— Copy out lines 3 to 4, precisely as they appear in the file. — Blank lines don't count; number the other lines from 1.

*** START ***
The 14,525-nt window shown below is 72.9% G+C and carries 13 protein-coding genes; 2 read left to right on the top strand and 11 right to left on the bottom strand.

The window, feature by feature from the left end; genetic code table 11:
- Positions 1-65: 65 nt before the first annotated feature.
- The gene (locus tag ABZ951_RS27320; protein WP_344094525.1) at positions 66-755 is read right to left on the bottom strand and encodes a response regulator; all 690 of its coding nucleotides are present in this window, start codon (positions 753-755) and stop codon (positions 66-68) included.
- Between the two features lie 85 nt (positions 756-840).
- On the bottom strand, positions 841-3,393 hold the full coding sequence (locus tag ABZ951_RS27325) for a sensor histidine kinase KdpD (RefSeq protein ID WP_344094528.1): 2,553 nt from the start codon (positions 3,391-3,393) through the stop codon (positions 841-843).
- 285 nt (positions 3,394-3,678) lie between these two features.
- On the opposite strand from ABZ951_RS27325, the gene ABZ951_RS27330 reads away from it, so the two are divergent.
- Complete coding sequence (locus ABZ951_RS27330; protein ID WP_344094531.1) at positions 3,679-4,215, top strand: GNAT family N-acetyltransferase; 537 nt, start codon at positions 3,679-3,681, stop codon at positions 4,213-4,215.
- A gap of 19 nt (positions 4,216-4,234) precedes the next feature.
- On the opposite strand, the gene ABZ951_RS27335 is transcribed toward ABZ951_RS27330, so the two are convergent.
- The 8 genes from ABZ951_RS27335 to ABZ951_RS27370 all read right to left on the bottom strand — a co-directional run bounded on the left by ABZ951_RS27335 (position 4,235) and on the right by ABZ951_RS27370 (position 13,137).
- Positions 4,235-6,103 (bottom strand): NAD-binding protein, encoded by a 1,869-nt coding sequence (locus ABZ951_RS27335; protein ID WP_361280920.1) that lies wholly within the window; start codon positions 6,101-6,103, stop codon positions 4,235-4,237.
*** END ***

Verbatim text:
- Positions 1-65: 65 nt before the first annotated feature.
- The gene (locus tag ABZ951_RS27320; protein WP_344094525.1) at positions 66-755 is read right to left on the bottom strand and encodes a response regulator; all 690 of its coding nucleotides are present in this window, start codon (positions 753-755) and stop codon (positions 66-68) included.